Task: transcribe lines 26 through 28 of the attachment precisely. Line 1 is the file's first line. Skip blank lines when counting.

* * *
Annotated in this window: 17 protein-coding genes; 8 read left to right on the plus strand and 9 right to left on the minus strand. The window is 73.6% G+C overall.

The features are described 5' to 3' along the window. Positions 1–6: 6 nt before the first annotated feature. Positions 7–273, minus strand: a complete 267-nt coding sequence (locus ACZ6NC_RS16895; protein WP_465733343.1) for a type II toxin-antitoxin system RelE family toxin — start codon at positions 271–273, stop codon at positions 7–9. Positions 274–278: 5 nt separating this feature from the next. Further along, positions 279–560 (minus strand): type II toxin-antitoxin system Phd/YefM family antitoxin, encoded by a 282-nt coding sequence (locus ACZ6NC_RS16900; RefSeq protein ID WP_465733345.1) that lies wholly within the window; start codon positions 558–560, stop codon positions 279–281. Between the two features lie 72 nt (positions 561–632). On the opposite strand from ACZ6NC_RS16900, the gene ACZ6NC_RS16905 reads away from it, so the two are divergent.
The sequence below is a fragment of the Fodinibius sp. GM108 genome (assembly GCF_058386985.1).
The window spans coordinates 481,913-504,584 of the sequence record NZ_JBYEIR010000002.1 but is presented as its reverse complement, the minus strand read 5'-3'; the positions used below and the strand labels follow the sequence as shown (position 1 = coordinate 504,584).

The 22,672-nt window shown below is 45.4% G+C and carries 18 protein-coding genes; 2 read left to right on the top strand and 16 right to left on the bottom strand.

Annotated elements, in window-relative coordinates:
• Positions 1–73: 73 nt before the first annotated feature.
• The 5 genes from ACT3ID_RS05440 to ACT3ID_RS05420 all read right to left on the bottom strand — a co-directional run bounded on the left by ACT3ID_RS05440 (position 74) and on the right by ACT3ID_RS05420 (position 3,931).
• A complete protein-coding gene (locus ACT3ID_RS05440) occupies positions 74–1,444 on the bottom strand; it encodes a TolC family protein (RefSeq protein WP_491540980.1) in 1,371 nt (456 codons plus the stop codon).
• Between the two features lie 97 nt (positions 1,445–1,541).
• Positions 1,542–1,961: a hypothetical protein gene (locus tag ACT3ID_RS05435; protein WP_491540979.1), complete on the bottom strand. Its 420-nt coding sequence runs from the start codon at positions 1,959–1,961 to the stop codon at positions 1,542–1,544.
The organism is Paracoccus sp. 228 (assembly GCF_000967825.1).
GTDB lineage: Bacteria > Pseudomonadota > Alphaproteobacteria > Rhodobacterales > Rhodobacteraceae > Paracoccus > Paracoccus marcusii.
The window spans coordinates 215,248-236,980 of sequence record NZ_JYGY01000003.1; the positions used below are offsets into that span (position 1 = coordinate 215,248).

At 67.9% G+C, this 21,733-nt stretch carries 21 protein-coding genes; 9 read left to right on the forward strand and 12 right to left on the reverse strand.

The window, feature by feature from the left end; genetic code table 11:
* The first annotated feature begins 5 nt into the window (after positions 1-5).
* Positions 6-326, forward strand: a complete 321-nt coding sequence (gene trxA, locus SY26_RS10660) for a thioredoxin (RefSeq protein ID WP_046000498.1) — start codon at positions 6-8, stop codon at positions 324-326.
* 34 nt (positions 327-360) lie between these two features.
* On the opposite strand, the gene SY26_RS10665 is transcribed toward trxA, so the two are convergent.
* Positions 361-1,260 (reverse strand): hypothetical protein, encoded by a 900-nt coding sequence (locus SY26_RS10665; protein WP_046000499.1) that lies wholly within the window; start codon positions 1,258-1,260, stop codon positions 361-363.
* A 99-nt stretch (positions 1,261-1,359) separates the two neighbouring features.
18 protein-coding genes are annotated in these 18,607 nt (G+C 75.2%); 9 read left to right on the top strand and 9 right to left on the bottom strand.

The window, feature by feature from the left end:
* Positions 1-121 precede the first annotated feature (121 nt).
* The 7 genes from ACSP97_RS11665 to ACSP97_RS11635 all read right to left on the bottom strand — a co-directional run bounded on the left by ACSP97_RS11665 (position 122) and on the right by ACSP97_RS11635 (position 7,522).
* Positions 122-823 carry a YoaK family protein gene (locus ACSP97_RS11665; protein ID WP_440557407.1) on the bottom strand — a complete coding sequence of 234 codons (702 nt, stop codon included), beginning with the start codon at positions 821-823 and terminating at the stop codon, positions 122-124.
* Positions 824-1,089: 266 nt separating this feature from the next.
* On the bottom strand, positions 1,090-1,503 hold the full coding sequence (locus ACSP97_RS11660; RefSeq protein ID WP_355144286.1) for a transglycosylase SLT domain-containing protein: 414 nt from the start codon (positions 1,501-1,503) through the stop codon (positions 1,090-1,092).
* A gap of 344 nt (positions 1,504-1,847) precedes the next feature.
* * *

* The 7 genes from ACSP97_RS11665 to ACSP97_RS11635 all read right to left on the bottom strand — a co-directional run bounded on the left by ACSP97_RS11665 (position 122) and on the right by ACSP97_RS11635 (position 7,522).
* Positions 122-823 carry a YoaK family protein gene (locus ACSP97_RS11665; protein ID WP_440557407.1) on the bottom strand — a complete coding sequence of 234 codons (702 nt, stop codon included), beginning with the start codon at positions 821-823 and terminating at the stop codon, positions 122-124.
* Positions 824-1,089: 266 nt separating this feature from the next.